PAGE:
Trivia question for Jul-21-2011

Posted on Jul 21, 2011 in Trivia

Last week while we were teaching our “Plastic Awareness Week” program in FL, we were invited to work with Sean Russell who is an amazing young man that started the “Stow-It, Don’t Throw It” program.  The program teaches kids (and adults) to stow their fishing line and nets as opposed to throwing in our rivers and oceans were it invariably entangles and kills many marine species.  While we were there, we had the opportunity to see this fish at the Mote Aquarium so Carter decided to include it in our trivia.

These fish are able to move their eyes independently, and many species can change the color or intensity of their patterns in response to environmental changes. In these respects they are somewhat similar to the terrestrial chameleon. Although most of these fish are drab, many have bright colors and distinctive markings and make no attempt to hide from predators.  Although most species live in inshore and estuarine waters, 29 species spend their entire life cycles in freshwater. These species are found in disjunct tropical regions of South America (1 species), Central Africa (3 species) and Southeast Asia (25 species).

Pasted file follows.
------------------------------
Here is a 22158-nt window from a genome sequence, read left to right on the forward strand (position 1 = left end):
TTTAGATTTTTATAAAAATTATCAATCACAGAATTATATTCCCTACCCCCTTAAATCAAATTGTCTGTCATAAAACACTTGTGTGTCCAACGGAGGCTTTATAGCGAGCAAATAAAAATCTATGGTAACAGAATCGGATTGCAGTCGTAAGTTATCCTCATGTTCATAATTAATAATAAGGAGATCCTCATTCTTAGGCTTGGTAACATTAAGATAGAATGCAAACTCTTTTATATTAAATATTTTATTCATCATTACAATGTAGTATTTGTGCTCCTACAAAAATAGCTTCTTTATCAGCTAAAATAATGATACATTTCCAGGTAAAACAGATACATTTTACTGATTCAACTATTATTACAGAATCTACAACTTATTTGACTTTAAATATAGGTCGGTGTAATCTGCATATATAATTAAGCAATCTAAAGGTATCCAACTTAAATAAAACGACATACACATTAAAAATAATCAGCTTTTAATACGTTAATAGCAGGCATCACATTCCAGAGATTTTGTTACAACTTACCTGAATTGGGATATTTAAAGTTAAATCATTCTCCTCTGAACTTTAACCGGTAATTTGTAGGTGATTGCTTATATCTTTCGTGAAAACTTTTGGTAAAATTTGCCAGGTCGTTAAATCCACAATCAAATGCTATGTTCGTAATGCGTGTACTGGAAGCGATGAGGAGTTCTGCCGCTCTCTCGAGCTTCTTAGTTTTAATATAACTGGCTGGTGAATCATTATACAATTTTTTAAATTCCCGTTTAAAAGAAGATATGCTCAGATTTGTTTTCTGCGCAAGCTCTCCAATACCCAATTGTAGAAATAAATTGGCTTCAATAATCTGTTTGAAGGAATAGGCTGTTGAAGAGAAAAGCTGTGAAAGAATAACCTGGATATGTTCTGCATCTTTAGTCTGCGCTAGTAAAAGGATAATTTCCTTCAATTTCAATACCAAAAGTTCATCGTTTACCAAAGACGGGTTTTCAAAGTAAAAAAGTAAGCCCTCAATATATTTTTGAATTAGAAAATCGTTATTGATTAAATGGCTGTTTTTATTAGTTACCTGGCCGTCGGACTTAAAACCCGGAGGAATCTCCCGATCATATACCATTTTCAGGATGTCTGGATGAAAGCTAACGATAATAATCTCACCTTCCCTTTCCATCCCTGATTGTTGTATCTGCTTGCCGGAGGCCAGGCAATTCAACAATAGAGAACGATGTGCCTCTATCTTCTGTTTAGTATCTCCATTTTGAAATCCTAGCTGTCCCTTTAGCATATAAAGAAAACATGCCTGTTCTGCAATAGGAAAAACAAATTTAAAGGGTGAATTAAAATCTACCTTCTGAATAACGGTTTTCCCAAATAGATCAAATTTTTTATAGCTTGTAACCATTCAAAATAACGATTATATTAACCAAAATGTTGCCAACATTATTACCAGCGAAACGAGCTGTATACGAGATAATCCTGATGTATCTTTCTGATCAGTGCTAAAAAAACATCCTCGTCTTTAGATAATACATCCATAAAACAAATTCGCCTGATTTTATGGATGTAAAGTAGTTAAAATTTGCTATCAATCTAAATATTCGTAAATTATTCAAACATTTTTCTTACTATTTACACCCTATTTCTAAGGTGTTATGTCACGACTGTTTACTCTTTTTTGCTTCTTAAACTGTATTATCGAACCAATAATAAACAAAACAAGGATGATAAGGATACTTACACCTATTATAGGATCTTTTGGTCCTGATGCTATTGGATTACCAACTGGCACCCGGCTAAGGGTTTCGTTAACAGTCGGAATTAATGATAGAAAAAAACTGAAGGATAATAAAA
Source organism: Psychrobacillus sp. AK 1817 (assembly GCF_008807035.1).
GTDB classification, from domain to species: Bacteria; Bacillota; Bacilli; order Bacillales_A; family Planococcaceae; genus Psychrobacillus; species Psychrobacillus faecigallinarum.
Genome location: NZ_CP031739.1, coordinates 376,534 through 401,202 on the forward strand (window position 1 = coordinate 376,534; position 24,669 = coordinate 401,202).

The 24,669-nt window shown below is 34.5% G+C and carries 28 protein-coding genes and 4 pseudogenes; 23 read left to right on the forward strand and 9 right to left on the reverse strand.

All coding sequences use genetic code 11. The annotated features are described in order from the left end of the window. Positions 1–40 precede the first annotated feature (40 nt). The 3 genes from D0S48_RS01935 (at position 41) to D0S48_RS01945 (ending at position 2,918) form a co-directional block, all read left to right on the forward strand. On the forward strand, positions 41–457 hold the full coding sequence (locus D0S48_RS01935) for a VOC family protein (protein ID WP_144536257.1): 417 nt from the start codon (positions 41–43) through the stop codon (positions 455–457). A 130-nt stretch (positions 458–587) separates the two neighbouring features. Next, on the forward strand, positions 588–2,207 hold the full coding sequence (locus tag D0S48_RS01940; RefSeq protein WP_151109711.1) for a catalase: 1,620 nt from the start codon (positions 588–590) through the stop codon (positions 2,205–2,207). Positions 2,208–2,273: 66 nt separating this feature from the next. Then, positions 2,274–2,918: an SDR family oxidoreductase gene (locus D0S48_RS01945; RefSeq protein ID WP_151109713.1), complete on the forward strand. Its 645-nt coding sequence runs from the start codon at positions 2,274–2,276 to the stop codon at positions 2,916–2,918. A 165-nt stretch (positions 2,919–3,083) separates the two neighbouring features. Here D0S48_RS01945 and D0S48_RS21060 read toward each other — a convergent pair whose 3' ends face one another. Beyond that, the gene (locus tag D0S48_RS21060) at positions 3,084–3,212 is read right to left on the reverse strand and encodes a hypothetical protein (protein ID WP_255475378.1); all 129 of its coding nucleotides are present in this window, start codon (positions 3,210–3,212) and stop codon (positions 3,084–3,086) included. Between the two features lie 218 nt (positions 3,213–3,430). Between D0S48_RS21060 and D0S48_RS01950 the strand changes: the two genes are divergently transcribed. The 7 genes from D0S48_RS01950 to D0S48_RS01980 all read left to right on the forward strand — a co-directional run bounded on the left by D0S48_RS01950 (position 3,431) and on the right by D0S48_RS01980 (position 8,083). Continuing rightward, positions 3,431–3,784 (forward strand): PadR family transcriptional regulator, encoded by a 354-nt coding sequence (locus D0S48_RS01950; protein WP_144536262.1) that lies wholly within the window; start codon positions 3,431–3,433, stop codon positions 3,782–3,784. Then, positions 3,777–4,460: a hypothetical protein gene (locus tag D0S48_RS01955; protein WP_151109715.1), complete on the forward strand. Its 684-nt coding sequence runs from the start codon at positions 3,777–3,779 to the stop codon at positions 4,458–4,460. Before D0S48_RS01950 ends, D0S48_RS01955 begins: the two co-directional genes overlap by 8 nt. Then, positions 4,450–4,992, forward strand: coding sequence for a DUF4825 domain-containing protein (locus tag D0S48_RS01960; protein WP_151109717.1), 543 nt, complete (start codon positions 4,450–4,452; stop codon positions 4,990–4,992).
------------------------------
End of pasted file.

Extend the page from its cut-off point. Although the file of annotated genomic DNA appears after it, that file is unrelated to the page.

So here are Carter’s questions:  Tell us what this fish is and what they do when they feel threatened.  Also, parts of this fish contain the same poison as the blue-ringed octopus, one of the deadliest marine animals around.  Tell us what parts of this fish contain the poison?

Good Luck 😉


Congratulations to Mafalda from Palermo Italy for being the first to identify the fish we featured. We are also glad to hear your grandfather did not get too sick after eating one of these. The fish we featured is the Puffer Fish. This fish comes from a family which includes many familiar species which are variously called pufferfish, balloonfish, blowfish, bubblefish, globefish, swellfish, toadfish, toadies, honey toads, sugar toads, and sea squab. They are morphologically similar to the closely related porcupinefish, which have large external spines (unlike the thinner, hidden spines of Tetraodontidae, which are only visible when the fish has puffed up).

As the description above stated, these guys literally puff-up when they feel threatened or when they want to try and show off their size to a rival. Puffer fish are generally believed to be the second–most poisonous vertebrate in the world, after the Golden Poison Frog. Certain internal organs, such as liver, their blood, liver, intestines, gonads and sometimes their skin are highly toxic to most animals when eaten, but nevertheless the meat of some species is considered a delicacy in Japan, Korea, and China when prepared by chefs who know which part is safe to eat and in what quantity.

Here is more on these deadly fish: Puffer Fish

Thanks for playing along 😉